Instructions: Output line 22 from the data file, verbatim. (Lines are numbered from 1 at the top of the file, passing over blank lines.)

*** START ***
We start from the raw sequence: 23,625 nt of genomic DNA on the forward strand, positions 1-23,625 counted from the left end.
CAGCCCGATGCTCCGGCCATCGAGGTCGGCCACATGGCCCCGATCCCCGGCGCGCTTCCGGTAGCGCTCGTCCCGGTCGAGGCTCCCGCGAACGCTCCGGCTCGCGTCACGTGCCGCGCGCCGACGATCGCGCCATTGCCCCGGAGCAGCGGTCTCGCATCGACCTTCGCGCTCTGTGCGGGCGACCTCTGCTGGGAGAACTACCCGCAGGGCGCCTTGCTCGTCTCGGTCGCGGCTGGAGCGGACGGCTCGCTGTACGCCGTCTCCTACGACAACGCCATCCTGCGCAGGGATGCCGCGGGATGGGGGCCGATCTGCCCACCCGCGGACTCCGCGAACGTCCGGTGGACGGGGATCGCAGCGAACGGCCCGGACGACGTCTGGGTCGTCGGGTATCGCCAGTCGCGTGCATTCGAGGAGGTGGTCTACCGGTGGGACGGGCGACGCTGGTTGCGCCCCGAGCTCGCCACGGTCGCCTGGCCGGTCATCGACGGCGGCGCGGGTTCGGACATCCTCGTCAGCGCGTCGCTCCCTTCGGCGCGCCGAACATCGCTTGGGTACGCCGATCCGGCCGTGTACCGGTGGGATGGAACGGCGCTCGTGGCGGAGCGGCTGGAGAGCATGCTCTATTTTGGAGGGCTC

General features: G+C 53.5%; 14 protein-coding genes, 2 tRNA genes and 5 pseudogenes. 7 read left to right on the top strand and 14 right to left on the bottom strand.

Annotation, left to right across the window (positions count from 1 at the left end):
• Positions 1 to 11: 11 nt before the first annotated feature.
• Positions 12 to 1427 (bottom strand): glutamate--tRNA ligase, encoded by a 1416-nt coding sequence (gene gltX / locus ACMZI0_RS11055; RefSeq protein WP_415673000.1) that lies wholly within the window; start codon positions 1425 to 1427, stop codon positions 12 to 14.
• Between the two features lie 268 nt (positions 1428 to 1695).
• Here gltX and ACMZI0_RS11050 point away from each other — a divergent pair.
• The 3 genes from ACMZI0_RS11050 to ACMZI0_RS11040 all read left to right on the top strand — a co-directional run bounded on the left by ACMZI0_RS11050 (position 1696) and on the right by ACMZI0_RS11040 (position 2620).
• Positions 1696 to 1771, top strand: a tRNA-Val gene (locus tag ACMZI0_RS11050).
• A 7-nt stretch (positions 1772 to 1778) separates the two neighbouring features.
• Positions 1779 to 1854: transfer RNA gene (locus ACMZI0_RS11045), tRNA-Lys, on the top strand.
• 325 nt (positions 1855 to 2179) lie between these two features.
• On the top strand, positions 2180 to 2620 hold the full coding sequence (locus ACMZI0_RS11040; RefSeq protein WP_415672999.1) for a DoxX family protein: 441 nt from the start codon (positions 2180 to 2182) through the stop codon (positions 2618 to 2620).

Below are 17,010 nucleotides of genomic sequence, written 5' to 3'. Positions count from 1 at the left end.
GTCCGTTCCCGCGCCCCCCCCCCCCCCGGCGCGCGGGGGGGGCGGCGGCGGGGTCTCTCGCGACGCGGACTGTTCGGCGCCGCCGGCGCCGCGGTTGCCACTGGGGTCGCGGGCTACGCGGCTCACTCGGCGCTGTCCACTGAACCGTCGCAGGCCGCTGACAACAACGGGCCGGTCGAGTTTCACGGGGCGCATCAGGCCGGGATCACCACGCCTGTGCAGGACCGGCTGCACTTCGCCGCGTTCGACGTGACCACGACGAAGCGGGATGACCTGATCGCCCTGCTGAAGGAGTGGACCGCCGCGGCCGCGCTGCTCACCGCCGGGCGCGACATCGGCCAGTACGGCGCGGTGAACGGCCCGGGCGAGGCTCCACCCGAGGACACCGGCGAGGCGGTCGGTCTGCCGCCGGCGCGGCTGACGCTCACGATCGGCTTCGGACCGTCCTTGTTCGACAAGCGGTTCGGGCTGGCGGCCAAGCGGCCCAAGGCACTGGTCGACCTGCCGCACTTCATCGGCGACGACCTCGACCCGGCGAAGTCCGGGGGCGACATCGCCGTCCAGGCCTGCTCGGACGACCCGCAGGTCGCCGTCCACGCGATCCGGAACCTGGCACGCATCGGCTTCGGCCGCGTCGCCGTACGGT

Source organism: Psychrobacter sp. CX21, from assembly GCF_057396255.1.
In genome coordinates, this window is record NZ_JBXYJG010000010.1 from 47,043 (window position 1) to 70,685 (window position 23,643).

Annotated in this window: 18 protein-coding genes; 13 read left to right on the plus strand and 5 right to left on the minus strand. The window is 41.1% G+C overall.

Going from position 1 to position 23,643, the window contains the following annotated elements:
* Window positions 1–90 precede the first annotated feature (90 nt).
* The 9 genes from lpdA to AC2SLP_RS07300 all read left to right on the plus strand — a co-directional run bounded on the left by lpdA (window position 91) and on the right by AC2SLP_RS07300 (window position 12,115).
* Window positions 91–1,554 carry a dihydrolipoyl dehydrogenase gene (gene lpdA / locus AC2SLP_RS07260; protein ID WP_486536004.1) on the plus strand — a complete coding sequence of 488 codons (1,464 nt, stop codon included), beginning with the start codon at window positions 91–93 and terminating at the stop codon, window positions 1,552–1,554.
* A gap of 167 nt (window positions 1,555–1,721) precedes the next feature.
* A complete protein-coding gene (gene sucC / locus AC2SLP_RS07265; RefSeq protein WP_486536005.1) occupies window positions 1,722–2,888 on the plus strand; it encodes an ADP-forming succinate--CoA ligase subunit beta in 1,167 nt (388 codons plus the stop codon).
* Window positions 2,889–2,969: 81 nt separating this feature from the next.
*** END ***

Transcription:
* The 9 genes from lpdA to AC2SLP_RS07300 all read left to right on the plus strand — a co-directional run bounded on the left by lpdA (window position 91) and on the right by AC2SLP_RS07300 (window position 12,115).